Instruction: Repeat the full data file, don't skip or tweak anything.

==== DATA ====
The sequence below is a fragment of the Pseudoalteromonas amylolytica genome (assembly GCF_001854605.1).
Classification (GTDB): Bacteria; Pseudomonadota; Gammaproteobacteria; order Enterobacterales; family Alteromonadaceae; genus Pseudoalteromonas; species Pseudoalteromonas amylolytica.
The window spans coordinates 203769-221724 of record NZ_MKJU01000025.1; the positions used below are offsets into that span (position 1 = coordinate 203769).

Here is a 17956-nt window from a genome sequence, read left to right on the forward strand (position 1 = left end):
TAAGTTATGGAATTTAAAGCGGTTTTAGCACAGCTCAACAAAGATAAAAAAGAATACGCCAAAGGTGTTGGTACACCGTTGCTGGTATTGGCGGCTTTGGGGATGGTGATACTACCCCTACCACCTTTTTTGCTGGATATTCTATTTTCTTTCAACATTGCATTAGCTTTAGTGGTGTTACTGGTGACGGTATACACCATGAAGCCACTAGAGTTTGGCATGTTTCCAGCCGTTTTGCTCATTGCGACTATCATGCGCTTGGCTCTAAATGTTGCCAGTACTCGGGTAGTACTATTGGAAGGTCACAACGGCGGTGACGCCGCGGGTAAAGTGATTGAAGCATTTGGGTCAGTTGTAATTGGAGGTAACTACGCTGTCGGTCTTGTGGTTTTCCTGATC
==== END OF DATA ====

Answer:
The sequence below is a fragment of the Pseudoalteromonas amylolytica genome (assembly GCF_001854605.1).
Classification (GTDB): Bacteria; Pseudomonadota; Gammaproteobacteria; order Enterobacterales; family Alteromonadaceae; genus Pseudoalteromonas; species Pseudoalteromonas amylolytica.
The window spans coordinates 203769-221724 of record NZ_MKJU01000025.1; the positions used below are offsets into that span (position 1 = coordinate 203769).

Here is a 17956-nt window from a genome sequence, read left to right on the forward strand (position 1 = left end):
TAAGTTATGGAATTTAAAGCGGTTTTAGCACAGCTCAACAAAGATAAAAAAGAATACGCCAAAGGTGTTGGTACACCGTTGCTGGTATTGGCGGCTTTGGGGATGGTGATACTACCCCTACCACCTTTTTTGCTGGATATTCTATTTTCTTTCAACATTGCATTAGCTTTAGTGGTGTTACTGGTGACGGTATACACCATGAAGCCACTAGAGTTTGGCATGTTTCCAGCCGTTTTGCTCATTGCGACTATCATGCGCTTGGCTCTAAATGTTGCCAGTACTCGGGTAGTACTATTGGAAGGTCACAACGGCGGTGACGCCGCGGGTAAAGTGATTGAAGCATTTGGGTCAGTTGTAATTGGAGGTAACTACGCTGTCGGTCTTGTGGTTTTCCTGATC